Microcontaminants place a considerable burden on our water courses, but removing them from wastewater requires considerable technical resources. Now, ETH researchers have developed an approach that allows the efficient removal of these problematic substances.
In our everyday lives, we all use a multitude of chemical substances, including cosmetics, medications, contraceptive pills, plant fertilisers and detergents—all of which help to make our lives easier. However, the use of such products has an adverse effect on the environment, because many of them cannot be fully removed from wastewater at today’s water treatment plants. As micropollutants, they ultimately end up in the environment, where they place a burden on fauna and flora in our water courses.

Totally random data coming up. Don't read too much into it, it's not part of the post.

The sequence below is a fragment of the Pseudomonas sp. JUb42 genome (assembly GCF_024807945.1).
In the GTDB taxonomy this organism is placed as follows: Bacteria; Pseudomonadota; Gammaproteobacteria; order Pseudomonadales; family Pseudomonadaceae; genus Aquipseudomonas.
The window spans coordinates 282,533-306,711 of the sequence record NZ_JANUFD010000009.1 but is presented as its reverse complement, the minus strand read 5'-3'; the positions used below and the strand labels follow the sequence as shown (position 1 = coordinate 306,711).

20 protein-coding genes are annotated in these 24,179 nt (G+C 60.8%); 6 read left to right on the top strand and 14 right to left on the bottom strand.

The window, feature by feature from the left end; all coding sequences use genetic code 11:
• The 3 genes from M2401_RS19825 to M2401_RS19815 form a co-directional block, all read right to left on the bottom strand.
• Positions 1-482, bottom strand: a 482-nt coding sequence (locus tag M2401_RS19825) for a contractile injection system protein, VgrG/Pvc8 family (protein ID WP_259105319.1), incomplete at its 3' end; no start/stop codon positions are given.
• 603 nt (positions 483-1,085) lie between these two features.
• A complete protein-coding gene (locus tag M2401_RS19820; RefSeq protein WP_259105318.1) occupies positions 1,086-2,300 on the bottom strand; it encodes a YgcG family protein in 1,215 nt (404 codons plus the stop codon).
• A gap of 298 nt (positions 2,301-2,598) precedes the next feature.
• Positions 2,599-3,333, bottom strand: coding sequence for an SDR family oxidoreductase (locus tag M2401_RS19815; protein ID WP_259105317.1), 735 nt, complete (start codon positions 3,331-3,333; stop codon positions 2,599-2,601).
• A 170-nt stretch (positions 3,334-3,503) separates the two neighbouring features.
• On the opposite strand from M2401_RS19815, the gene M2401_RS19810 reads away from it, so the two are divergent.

As part of a revision of the Waters Protection Act, parliament therefore decided in 2014 to fit an additional purification stage to selected water treatment plants by 2040 with a view to removing microcontaminants. Although the funding for this has in principle been secured, the project presents a challenge for plant operators because it is only possible to remove the critical substances using complex procedures, which are typically based on ozone, activated carbon or light.
Image Credit: phys.org
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